The inflation watch continues in the United States this week.
Reports are coming on consumer and producer prices for April, and both are likely to show the effects of strong commodity prices. But that's a trend that may already be unwinding after last week's big selloff, which included a drop below $100 (U.S.) a barrel for crude.
Inflation is important because it's the key measure the U.S. Federal Reserve looks at in timing its eventual return to higher interest rates.
Also on tap this week are notable reports on housing, trade, and consumers.
U.S. producer prices for April (Thursday) and the April consumer price index (Friday):
The numbers are likely to show the effect of surging commodity prices in April. So expect a significant uptick in both. (The consensus is for a 0.6-per-cent jump in the PPI and an a 0.4-per-cent rise in the CPI).
Canadian and U.S. trade numbers for March (Wednesday):
Canada has enjoyed a trade surplus so far this year, paced by exports of autos and oil. But the high dollar is eating into exports, causing the surplus to shrink (the consensus calls for a $500-million surplus). Economists expect a modest increase in the U.S. trade deficit (consensus: $47-billion, up from $45.8-billion)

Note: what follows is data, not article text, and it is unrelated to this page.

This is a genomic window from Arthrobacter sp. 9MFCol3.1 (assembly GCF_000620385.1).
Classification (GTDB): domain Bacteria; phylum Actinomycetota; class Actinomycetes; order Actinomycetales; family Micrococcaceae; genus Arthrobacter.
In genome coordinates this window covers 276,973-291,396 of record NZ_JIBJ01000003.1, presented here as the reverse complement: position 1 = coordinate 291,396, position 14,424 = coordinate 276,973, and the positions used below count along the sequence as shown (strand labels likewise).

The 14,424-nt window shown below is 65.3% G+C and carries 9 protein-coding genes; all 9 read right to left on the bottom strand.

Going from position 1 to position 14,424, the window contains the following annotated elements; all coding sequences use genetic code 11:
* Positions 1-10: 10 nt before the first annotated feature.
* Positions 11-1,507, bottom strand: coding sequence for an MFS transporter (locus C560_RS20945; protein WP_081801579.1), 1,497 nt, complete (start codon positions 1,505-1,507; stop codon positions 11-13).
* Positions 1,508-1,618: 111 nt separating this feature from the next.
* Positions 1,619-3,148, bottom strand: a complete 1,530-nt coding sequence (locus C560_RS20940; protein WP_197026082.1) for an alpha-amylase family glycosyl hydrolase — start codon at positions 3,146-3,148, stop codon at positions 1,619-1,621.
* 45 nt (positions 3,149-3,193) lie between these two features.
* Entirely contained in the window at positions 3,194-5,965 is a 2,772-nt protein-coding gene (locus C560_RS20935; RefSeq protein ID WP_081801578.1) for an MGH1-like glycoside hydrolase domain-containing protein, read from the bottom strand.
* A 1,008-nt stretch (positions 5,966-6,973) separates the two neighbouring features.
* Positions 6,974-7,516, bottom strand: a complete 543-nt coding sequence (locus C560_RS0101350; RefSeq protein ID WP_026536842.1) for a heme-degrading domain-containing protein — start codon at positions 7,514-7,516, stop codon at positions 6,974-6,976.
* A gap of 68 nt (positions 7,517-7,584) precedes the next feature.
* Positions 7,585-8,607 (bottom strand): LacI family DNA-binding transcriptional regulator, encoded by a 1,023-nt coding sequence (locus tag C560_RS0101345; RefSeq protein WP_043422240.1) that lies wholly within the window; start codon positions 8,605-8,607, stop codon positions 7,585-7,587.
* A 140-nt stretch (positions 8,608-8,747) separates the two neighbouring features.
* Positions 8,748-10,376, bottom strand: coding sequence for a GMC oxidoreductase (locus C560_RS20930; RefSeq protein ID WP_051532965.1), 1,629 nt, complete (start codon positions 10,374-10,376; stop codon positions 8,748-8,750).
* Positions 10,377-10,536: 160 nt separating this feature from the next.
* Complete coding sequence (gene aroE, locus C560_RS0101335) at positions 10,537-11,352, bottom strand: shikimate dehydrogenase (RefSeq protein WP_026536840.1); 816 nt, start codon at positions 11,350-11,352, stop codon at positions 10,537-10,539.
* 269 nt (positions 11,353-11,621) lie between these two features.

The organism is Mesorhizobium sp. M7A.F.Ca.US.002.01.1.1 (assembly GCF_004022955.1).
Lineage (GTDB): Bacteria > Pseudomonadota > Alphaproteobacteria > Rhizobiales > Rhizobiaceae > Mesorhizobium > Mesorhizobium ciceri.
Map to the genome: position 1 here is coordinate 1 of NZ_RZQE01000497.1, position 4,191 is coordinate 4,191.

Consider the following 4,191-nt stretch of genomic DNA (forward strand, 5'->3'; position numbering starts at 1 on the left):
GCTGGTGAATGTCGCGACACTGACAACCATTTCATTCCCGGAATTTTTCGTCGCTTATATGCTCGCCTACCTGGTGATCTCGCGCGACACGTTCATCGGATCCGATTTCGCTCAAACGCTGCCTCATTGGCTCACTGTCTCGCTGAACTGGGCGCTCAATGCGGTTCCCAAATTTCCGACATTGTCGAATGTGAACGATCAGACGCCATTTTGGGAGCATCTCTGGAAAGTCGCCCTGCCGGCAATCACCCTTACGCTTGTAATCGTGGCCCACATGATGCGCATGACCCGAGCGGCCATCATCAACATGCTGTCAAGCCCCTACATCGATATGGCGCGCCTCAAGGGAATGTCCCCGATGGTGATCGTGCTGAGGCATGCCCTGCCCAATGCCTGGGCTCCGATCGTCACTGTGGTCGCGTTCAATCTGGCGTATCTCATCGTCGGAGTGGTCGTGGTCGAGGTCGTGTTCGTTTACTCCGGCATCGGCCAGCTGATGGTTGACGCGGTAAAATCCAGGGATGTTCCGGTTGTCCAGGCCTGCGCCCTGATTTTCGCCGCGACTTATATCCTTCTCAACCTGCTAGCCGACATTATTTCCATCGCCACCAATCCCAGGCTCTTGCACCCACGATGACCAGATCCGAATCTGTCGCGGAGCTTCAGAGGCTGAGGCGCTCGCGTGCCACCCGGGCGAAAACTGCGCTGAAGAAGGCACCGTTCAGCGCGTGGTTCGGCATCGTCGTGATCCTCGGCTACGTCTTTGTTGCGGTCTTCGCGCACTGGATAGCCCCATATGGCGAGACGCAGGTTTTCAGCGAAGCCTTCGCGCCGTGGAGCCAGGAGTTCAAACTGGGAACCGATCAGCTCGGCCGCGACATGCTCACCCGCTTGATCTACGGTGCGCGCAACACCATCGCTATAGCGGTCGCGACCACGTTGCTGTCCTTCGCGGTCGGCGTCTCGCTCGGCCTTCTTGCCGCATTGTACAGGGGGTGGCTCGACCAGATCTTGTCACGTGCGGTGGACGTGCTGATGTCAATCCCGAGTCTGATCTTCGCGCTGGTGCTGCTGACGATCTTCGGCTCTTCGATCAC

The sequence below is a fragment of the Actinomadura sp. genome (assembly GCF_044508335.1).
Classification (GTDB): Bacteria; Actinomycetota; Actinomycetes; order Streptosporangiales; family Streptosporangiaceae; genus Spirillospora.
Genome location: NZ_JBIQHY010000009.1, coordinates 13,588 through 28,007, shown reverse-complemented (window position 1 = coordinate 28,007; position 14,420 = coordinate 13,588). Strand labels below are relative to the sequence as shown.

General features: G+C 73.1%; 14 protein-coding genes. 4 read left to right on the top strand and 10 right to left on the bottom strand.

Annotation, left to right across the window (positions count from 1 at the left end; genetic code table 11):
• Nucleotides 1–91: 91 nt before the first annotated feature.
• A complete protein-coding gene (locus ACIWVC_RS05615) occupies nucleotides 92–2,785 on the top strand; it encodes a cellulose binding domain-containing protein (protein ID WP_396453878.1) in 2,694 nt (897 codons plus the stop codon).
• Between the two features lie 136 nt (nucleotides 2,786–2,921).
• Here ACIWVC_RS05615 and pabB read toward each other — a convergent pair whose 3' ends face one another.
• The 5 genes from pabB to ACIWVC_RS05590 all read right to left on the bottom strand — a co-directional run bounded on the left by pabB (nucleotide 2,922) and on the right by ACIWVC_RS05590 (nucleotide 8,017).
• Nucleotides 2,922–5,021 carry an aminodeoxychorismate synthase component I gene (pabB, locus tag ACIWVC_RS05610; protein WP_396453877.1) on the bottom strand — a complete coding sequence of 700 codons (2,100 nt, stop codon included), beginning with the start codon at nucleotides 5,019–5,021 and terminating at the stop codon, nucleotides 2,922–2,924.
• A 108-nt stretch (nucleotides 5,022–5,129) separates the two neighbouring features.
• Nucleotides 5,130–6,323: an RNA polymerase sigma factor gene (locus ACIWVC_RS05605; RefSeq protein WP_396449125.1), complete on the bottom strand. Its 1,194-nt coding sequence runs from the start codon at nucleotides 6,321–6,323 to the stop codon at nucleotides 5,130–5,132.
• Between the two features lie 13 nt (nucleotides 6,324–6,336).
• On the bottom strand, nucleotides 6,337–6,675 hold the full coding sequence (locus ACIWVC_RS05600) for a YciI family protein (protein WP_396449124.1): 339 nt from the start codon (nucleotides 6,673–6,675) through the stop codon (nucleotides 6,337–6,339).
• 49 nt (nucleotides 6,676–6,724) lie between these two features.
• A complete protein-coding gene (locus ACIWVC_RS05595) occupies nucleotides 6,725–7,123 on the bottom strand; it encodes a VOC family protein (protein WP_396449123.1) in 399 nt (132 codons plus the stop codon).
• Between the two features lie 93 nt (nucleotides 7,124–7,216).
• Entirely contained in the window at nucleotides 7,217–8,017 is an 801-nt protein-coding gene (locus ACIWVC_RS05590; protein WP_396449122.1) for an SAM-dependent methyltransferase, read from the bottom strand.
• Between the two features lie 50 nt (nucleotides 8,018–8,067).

Also worth watching:
U.S. weekly jobless claims (Thursday):
Jobless claims unexpectedly rose last week, causing some angst among economists. Claims were up 43,000 to 474,000 - the worst reading since last August. Expect a moderation this week, but anything above 400,000 remains an unwelcome sign (the consensus expectation is 420,000).
University of Michigan consumer sentiment (Friday):
Look for a hint that the U.S. killing of Osama bin Laden has lifted the spirits of U.S. consumers. Last month's reading was 69.8, but the number has bounced around since last summer (the consensus is 70).
U.S. retail sales for April (Thursday):
High gasoline and food prices don't seem to have deterred shoppers (the consensus is a 0.6-per-cent monthly rise).
Canadian housing starts for April (Monday):
Starts have remained surprisingly strong in Canada despite weakening demand for homes. Expect a number in line with February and March, when starts reached 180,000 and 185,000 respectively. A 17.2-per-cent surge in building permits in March points to a decent April for starts (the consensus is 184,000).
Canadian new housing price index on Thursday, U.S. bankruptcy and foreclosure filings, U.S. business inventories (also Thursday) and three auctions of U.S. Treasuries (on Tuesday, Wednesday and Thursday).